Ecstatic Dance in London
Updated: Aug 26
Ecstatic Dance is the practice of free expression of movement and dance without the use of drugs or alcohol. There are no routines or steps to learn; it is about using breath and awareness to bring attention to the body and to move freely to music. The aim is to turn off the chatter of the ‘monkey mind’, release stuck emotional energy held in the body, experience freedom and connect to a deeper sense of self. Being in community is at the heart of the experience.
Ecstatic dance, or something resembling it, has existed throughout history, including in the times of the Greeks with the worship of Dionysus, the god of wine, to induce states of ecstasy. The mystical expression of both Islam (Sufism) and Judaism (Hasidism) both contain ecstatic dance practices, and there is evidence that early Christians also engaged in ecstatic activity.
Binding Groups Together
Ecstatic Dance is also akin to the ancient practice of Shamanism across the globe whereby rhythmic drumming and dancing are used to alter states of consciousness. In her book, Dancing in the Streets: A History of Collective Joy, Barbara Ehrenreich says that collective and ecstatic dancing is almost a universal ‘biotechnology’ for binding groups together, partly because communication solely by speech is insufficient at expressing the realm of emotions.
Ecstatic Dance, 5 Rhythms Dance and Movement Medicine
In the northern Christian world from about 1600 A.D., carnival and ecstatic dance experiences were wiped out for several centuries by the organised Church, the emergence of capitalism and social control. It was only after the countercultural revolution in the 1960s (Civil Rights, Women’s Rights, Peace, Environmentalism), that ecstatic or trance dance re-emerged in the West. 5 Rhythms dance founded by Gabrielle Roth is where Ecstatic Dance finds it modern lineage.
Ecstatic Dance, 5 Rhythms and Movement Medicine (another spinoff of conscious dance) were developed in the UK in the 1980s, and particularly in the last 10 years there has been an increasing number of conscious dance events.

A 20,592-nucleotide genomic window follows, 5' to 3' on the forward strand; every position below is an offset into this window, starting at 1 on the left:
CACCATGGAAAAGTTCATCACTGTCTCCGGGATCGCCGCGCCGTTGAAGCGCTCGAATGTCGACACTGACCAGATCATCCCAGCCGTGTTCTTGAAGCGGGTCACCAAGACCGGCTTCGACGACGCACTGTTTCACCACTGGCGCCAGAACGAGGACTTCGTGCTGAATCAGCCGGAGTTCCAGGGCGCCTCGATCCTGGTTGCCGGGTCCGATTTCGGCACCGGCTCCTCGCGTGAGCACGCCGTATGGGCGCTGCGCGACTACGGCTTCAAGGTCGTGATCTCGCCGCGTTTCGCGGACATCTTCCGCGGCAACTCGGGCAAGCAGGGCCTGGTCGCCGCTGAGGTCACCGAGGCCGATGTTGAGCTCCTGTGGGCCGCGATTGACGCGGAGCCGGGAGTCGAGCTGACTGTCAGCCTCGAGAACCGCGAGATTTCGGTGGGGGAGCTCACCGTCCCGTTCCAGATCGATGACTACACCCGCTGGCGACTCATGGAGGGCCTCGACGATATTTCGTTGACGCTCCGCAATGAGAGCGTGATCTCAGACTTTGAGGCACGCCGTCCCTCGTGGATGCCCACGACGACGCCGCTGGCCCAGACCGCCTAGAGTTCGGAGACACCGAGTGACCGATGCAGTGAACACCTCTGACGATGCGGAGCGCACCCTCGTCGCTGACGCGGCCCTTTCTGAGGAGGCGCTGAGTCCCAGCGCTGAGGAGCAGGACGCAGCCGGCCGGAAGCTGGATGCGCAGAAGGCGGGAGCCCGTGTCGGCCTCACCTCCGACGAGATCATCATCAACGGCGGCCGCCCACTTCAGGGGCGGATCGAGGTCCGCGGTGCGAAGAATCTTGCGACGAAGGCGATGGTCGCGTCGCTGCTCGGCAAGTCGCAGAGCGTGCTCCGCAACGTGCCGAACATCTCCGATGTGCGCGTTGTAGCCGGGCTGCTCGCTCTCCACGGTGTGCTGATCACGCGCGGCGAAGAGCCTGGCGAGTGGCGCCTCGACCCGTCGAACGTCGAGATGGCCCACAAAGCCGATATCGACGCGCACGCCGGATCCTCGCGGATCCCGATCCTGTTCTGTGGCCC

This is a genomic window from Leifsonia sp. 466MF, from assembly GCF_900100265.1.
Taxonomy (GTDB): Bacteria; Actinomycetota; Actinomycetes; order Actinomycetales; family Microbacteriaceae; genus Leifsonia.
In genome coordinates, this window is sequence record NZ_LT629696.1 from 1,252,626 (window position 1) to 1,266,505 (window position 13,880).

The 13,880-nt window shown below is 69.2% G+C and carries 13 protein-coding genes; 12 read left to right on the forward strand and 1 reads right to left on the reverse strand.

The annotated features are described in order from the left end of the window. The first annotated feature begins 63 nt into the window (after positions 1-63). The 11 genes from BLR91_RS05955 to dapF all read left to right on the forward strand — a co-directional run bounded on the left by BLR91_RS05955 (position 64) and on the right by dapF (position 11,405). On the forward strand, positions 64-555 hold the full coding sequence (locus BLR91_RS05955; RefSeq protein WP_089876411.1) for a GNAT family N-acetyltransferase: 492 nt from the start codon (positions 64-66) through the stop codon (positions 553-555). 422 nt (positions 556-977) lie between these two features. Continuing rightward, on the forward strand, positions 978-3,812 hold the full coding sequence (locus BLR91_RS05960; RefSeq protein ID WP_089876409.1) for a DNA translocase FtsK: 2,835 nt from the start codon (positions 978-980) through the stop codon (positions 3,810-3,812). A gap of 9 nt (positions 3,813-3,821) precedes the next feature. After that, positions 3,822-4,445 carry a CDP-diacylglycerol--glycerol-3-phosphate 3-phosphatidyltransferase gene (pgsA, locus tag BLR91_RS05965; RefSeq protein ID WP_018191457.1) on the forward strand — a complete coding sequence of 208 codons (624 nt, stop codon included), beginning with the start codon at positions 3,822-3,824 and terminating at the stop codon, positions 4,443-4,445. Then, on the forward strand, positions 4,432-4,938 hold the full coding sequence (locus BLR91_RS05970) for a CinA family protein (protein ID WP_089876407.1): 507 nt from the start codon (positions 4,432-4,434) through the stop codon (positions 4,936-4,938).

A Typical Ecstatic Dance
A typical Ecstatic Dance session will last about 2 hours. At the beginning of some Ecstatic Dance events participants will be offered the chance to drink Cacau (like cocoa but the beans are fermented and not roasted) in a short ceremony.
The dancing then begins with a warm up. This is an overt invitation to bring attention to your moving body; the music will be slow, and you will start to connect your movement and breath with the beat. Some of the session will take place with eyes shut; the idea is to go inside and become present with yourself: thoughts, feelings, bodily sensations.
Ecstatic Awakening Dance
In the form of Ecstatic Dance that I trained in (Ecstatic Awakening Dance) participants are taught a simple body shaking movement (‘The Shake’) as a shortcut to letting go of all the stress and tension we hold in our bodies.
Trusting the Movement
The tempo of the music will increase as the session progresses; often ethnic or tribal is played. There is no talking and the dance is generally done with bare feet. Sometimes people dance with others, sometimes on their own. It might look like people are out of their heads (they’re not) or somewhat insane (they’re not). They are losing inhibition and trusting the movement that they find their body making.
A Sense of Wellbeing
At the end of an Ecstatic Dance session, the music will become slower and more peaceful. People are invited to lie on the floor, and there might be a meditation. This is a chance for ‘integration’; to catch up with yourself and all the activity of the session. At the very end, everyone will gather in a circle. The experience can make a profound difference to our sense of wellbeing.
Ecstatic Dance in London
In a typical week, London might be hosting 2 or 3 Ecstatic Dance events, but it is growing. In the same way that Yoga used to be seen as alternative and niche but is now available almost everywhere in the UK, Ecstatic or conscious dance looks set for the same course.
People are aware of the increasingly stressful times that we live in; loneliness and isolation are rife, and mental health problems and obesity are on the increase. Many people want to find meaningful ways of connecting with other people, engage in exercise more soulful than going to the gym, find healthy ways to cope with stress and improve wellbeing, and perhaps reach beyond their normal states of consciousness without taking drugs. Enter Ecstatic Dance!
Fancy knowing more? We have plenty of info’ on the website or you can even book a session of Flomotion and give it a go…